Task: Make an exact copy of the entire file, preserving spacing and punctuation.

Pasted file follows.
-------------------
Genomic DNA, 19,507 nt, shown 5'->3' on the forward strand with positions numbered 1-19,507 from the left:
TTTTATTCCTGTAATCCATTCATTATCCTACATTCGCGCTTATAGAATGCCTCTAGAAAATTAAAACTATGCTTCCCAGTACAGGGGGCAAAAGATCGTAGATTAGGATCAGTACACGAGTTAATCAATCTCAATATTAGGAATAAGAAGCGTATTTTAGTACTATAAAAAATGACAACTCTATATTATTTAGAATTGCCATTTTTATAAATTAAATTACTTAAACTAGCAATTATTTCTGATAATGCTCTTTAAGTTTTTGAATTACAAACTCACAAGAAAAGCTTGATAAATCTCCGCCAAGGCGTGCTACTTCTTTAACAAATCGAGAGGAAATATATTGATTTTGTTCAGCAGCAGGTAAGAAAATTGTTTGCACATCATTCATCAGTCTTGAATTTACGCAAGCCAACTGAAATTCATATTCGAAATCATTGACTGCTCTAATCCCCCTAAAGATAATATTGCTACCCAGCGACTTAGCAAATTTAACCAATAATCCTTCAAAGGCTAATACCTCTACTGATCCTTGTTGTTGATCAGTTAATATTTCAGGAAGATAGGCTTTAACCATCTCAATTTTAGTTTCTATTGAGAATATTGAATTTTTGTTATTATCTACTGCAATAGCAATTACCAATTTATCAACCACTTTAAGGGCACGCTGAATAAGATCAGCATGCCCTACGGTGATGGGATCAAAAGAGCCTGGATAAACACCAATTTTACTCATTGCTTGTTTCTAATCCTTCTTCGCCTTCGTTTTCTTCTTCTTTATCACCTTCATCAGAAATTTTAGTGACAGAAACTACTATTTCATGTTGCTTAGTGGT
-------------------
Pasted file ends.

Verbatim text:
Genomic DNA, 19,507 nt, shown 5'->3' on the forward strand with positions numbered 1-19,507 from the left:
TTTTATTCCTGTAATCCATTCATTATCCTACATTCGCGCTTATAGAATGCCTCTAGAAAATTAAAACTATGCTTCCCAGTACAGGGGGCAAAAGATCGTAGATTAGGATCAGTACACGAGTTAATCAATCTCAATATTAGGAATAAGAAGCGTATTTTAGTACTATAAAAAATGACAACTCTATATTATTTAGAATTGCCATTTTTATAAATTAAATTACTTAAACTAGCAATTATTTCTGATAATGCTCTTTAAGTTTTTGAATTACAAACTCACAAGAAAAGCTTGATAAATCTCCGCCAAGGCGTGCTACTTCTTTAACAAATCGAGAGGAAATATATTGATTTTGTTCAGCAGCAGGTAAGAAAATTGTTTGCACATCATTCATCAGTCTTGAATTTACGCAAGCCAACTGAAATTCATATTCGAAATCATTGACTGCTCTAATCCCCCTAAAGATAATATTGCTACCCAGCGACTTAGCAAATTTAACCAATAATCCTTCAAAGGCTAATACCTCTACTGATCCTTGTTGTTGATCAGTTAATATTTCAGGAAGATAGGCTTTAACCATCTCAATTTTAGTTTCTATTGAGAATATTGAATTTTTGTTATTATCTACTGCAATAGCAATTACCAATTTATCAACCACTTTAAGGGCACGCTGAATAAGATCAGCATGCCCTACGGTGATGGGATCAAAAGAGCCTGGATAAACACCAATTTTACTCATTGCTTGTTTCTAATCCTTCTTCGCCTTCGTTTTCTTCTTCTTTATCACCTTCATCAGAAATTTTAGTGACAGAAACTACTATTTCATGTTGCTTAGTGGT